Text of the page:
ICC Cricket World Cup 2011 / News
World Cup 2011
Ballots best means of releasing tickets - Lorgat
February 26, 2011
Haroon Lorgat, the ICC chief executive, shook off the World Cup ticketing fiasco, saying that the ticket ballot which is about to be instituted for the finals and semi-finals was the best way to deal with the heavy demand for the ruling body's "flagship event".
"It is a much fairer way," Lorgat said. "It will avoid the kind of physical risks we want to avoid and I am confident that will be a much better system to release tickets." The lack of a centralised ticketing system in the Indian arm of the three-nation World Cup has exposed two major issues: the lopsided availability of public tickets as well as a delayed distribution system by local associations, which has led to anger from fans and disgruntlement amongst sponsors.
Speaking in Bangalore, Lorgat described the police baton-charge on the crowd queuing outside the Chinnaswamy Stadium as, "unfortunate" but that "you have to accept that the rush for tickets is an indication of how popular this game is. Those are scenes we would not like to see, none of us would like to see that. It is also a fact that the local police and the local associations know best how to handle it. It is something we have no control over."
Lorgat said the letter written by the ICC's legal head David Becker to ICC president Sharad Pawar in his capacity as the chairman of the central co-ordination committee, "was not an issue". He said he had spoken to Pawar and the tournament director Ratnakar Shetty, several times since the letter became public and was sure the issue would be resolved.
"From time to time we turn to the President or in this case the chairman of the central co-ordinating committee, Mr Sharad Pawar, to intervene or to assist us with issues we are having difficulty with. In the past, whether it was issues related to visa or any other, the good offices of Mr Pawar have been very supportive and he has assisted us to sort out those issues. I'm sure that in this instance as well having turned to him for that sort of support, we will get it... Professor Shetty is entitled to react in the fashion that he did but I have no qualms about that."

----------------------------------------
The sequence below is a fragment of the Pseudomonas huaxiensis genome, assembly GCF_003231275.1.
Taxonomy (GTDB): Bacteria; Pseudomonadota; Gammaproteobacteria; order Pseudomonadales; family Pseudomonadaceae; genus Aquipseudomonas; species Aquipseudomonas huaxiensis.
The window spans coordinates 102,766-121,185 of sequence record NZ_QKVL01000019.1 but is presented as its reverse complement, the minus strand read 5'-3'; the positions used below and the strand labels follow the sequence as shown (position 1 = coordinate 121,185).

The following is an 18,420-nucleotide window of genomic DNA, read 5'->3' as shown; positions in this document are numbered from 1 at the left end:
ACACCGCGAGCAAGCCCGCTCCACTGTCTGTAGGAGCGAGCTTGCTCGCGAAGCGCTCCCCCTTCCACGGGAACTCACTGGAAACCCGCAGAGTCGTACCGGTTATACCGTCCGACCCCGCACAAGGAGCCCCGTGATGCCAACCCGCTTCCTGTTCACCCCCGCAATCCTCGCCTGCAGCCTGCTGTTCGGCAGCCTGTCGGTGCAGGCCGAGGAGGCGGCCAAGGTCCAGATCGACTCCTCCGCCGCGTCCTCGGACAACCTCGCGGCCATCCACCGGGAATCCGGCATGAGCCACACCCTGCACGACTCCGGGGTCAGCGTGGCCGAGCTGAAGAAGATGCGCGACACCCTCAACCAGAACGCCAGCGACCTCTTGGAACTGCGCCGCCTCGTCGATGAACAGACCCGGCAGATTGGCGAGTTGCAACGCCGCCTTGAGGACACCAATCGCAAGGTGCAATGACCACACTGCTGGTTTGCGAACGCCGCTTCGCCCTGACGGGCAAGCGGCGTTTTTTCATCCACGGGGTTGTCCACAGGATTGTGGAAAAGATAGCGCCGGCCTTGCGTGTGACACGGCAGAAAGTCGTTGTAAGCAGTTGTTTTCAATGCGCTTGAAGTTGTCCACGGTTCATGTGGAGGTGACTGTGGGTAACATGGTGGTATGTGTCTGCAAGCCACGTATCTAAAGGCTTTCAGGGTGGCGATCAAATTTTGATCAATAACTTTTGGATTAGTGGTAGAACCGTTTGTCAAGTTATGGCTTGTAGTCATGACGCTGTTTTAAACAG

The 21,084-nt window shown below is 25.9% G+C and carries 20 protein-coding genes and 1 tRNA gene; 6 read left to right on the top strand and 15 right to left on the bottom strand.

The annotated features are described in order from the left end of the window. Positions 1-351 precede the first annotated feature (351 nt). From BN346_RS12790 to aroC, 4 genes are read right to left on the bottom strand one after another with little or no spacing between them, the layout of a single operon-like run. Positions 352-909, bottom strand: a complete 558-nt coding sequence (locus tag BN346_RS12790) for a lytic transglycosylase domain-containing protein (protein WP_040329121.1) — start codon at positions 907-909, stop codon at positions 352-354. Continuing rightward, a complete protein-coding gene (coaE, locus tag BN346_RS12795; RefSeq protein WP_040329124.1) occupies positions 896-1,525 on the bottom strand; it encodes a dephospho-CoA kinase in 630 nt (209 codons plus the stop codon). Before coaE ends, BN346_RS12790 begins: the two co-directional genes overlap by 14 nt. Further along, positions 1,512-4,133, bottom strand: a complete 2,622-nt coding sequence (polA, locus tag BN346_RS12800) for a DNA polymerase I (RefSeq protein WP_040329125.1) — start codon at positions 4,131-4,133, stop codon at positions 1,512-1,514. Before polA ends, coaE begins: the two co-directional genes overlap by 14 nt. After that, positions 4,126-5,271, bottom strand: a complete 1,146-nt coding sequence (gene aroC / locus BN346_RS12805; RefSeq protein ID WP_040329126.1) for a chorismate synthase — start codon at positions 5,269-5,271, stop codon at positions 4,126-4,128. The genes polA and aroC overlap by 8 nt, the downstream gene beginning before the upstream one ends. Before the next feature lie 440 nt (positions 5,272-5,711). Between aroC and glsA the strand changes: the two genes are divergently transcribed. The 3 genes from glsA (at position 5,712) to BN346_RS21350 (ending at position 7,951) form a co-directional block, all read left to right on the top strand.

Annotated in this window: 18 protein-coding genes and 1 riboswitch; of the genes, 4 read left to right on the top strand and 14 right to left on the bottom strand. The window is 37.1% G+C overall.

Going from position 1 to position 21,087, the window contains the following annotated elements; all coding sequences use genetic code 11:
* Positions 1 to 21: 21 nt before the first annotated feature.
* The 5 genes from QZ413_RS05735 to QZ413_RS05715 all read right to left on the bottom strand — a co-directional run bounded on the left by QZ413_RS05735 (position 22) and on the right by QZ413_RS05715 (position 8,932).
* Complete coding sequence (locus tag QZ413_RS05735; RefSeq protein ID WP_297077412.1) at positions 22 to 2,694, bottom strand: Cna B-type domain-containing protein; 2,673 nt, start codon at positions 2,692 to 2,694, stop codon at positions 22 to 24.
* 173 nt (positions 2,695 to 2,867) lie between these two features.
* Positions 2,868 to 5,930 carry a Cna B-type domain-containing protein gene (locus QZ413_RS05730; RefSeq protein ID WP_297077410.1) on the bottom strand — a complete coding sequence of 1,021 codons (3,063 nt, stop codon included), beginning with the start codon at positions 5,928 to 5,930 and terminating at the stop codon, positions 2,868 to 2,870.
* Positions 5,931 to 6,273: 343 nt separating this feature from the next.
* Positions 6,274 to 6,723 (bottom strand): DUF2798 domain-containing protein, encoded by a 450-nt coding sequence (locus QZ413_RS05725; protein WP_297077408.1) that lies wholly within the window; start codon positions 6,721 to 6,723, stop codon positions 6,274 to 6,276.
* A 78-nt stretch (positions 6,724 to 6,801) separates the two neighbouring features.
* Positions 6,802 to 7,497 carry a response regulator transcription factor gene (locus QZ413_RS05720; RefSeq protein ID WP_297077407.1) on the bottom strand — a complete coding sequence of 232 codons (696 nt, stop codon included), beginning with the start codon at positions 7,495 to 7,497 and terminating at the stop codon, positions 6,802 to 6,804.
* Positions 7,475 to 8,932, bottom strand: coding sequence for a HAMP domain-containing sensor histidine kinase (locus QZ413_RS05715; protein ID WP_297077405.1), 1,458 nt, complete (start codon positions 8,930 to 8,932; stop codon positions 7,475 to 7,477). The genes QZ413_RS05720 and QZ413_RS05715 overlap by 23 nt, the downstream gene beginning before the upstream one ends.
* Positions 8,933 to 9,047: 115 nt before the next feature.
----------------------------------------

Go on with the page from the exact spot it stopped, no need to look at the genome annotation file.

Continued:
He said that contrary to common perception, and the tone of the Becker letter, "there's no sponsor who wants to walk away. In fact many are wanting to come in. That's again a reflection of how fortunate we are and the strength of the game, but yes, we do have challenges with managing the requests of sponsors and their needs to receive physical tickets so that they can distribute it further to the public."
Lorgat did point out that the hosts of every ICC event were in charge of the sale of tickets and that the ICC sets and agrees on certain policies with them "well in advance" along with "several commitments" It is a fact of life that we have commitments to the sponsors who support us over a long period in our cycle. It is a fact that local hosts have a commitment whether it is to local organisations, whether it is to clubs, whether through the BCCI."
Lorgat said the diverse distribution of tickets through various means across Indian venues mean that they find their hands of cricket lovers. "What is unfortunate is that there is a few number that go to the public as a general sale, but whether it is through the clubs, through associates, through ICC channels they do arrive at the door of the public."
All through his media conference Lorgat repeated made the claim that the ticketing crisis and the official ticketing website crashing when tickets for the final went on sale, proved the 'strength of the game', and that the supply would never be able to catch up with demand. "This is how wonderful the growth in our sport has been. It is a reflection of the popularity of the game. It certainly negates those naysayers about the demise of 50-over cricket; it shows you what the flagship event means. Sure we need to find better ways of being able to distribute tickets, but the reality is if tomorrow [we had] a 100,000-seater, we would still not have enough tickets to satisfy the demand."
When asked when a centralised ticketing system would be put in place by the organisers of the 2015 World Cup, Lorgat said, "If my memory serves me correctly, that's exactly how the 2015 will work in any event in Australia and New Zealand. These are the reflections we will have to consider and look at improving the mechanisms in future."
With the World Cup being the first use of the Umpire Decision Review System (UDRS) in an ODI, Lorgat said that he thought the "bold decision" had been a good one. The future of UDRS in ODIs, he said, would only be made after a review of the feedback of the World Cup experience at a ICC cricket committee meeting in May. "That expert committee will consider all of the feedback and will decide on the way forward in so far as one-day cricket is concerned."
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